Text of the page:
Inclusion criteria: 1) Publications or books that describe anatomical aspects of the maxilla and jaw applied to implantology 2) Report complications in oral rehabilitation with bone-integrable implants. 3) Expose generalities of bone tissue, bone integration process and grafts.

Exclusion criteria: 1) publications where the terms applied anatomy and dental implants appear only in the authors' affiliation or in the references. 2) Publications that do not directly discuss the central objective of the topic.

The titles of all stored publications were read, and, when necessary, the summary, introduction and/or results and discussion sections were carefully investigated to ensure that the publications met the eligibility criteria. After the screening of the two independent reviewers, disagreements were discussed and resolved by consensus.

Results and Discussion

18 publications were selected to prepare the synthesis of this article after applying the selection method. Initially, duplicates were excluded (n = 27), the electronic search procedure recovered 1003 publications. After reading the titles and abstracts, 912 were excluded (they did not directly discuss the central objective of the theme: n = 332; the terms Anatomy and Implantology were only included in the authors' affiliation or in the publication references: n = 580) and 91 texts were conducted for full reading.

From the selected publications, 7 (38.9%) original articles, 6 (33.3%) book chapters, 4 (22.2%) review articles and 1 (5.6%) Case report. Among the publications, laboratory work and clinical trials were the most found (9; 50.0%). General aspects about the anatomicalhistological description of bone tissue and donor areas for grafts were also found (5; 27.8%). Another 4 (22.2%) publications reported the importance of anatomical knowledge of related areas and possible complications in oral rehabilitation with implants.

Bone remodeling allows the replacement of immature bone in lamellar bone and involves the processes of bone resorption and formation (apposition), aiming at maturation and consequent improvement in tissue quality. The activity of bone tissue formation is always associated with bone resorption, initiated by osteoclasts, which after its activation causes bone resorption and with the activation of osteoblasts the formation of new bone tissue occurs [10].

The bone remodeling cycle begins with the recruitment of pre-osteoclasts (hematopoietic origin) to the resorption site and differentiates into active osteoclasts and begins resorption with the secretion of acidic and hydrolytic enzymes degrading the organic and inorganic components of the bone matrix, forming a resorption gap. After the apoptosis suffered by osteoclasts, recruitment of pre-osteoblasts (mesenchymal origin) occurs, stimulated by the presence of the Transforming Growth Factor beta (TGF-b) and Bone Morphogenetic Proteins (BMP's), released in the process of resorption. Pre-osteoblasts differ in osteoblasts and occupy the resorption gap, secreting bone organic matrix that will later be mineralized. After bone matrix mineralization, osteoblasts are trapped and differentiate into osteocytes [6,10].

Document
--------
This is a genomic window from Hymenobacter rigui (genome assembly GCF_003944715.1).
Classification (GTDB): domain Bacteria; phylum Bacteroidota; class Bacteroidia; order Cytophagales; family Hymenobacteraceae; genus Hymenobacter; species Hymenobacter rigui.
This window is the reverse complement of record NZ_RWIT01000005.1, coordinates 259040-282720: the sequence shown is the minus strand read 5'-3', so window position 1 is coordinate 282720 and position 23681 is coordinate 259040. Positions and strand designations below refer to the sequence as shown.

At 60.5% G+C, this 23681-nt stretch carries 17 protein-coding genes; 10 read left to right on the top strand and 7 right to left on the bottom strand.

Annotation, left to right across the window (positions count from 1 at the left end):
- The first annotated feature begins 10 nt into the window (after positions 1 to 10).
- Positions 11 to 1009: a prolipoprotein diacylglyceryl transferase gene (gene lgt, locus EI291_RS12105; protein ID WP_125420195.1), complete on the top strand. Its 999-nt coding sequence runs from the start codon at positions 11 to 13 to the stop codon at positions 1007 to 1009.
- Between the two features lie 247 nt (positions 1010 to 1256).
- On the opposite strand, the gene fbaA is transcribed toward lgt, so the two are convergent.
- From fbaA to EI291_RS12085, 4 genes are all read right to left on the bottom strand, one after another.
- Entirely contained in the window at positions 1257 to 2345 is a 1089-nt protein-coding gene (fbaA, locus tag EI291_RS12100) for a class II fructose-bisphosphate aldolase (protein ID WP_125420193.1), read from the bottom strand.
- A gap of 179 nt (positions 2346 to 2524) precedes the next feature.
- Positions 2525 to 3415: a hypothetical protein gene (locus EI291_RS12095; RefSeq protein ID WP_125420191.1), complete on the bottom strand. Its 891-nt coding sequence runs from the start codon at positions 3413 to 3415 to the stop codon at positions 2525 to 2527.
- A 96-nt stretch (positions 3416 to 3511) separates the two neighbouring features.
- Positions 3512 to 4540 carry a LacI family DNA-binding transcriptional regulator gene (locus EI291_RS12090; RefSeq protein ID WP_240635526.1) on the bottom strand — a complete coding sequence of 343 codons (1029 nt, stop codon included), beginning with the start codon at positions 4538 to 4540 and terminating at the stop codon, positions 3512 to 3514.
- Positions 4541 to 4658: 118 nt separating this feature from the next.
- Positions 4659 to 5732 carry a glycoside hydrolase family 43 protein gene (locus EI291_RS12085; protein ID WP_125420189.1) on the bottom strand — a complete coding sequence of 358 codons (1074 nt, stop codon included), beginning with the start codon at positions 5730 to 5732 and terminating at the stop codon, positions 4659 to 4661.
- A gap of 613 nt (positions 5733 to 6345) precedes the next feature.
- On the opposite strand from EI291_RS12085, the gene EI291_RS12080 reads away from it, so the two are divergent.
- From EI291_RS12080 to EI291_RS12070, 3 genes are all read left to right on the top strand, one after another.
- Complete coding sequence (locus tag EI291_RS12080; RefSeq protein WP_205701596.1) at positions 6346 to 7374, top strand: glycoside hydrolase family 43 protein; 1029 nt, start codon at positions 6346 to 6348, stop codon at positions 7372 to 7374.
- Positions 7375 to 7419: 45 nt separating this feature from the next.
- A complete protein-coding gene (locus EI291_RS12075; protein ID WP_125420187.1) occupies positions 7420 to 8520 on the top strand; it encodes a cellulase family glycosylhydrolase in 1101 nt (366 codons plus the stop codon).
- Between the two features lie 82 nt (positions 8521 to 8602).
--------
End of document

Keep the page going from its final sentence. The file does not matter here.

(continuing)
Osseo-integration presents predictable, reproducible and stable results over time, with success levels close to 90% [15,16]. However, like any technique, it is subject to failure. The occurrence of complications is inherent to any surgical procedure; Among the various factors that contribute to the failure of osseo-integrated implants, we can highlight the systemic condition of the patient, decreased healing capacity, bone quality, smoking, the experience and skill of the professional, the use of inappropriate surgical techniques, excessive surgical trauma, incorrect use of antibiotics, mechanical trauma during healing, bacterial infection, inadequate planning, occlusal overload and harmful parafunctional activities [17,18].

Therefore, a routine of care is necessary in relation to oral hygiene, healthy habits and regular monitoring by the dentist (routine consultations).


Therefore, knowledge of the quality of bone tissue, biological and biomechanical aspects, is important for the Dental Surgeon who will develop in implantology and advanced surgeries applied to the specialty in relation to oral rehabilitation, in order to recover the aesthetics and the functionality of the stomatognathic and phonetic system, providing a better quality of life to patients.


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Citation: da Silva Teles SG. Anatomical and Functional Considerations about Dental Implants. Part I: Biology and Osseointegration. Austin J Anat. 2021; 8(2): 1104.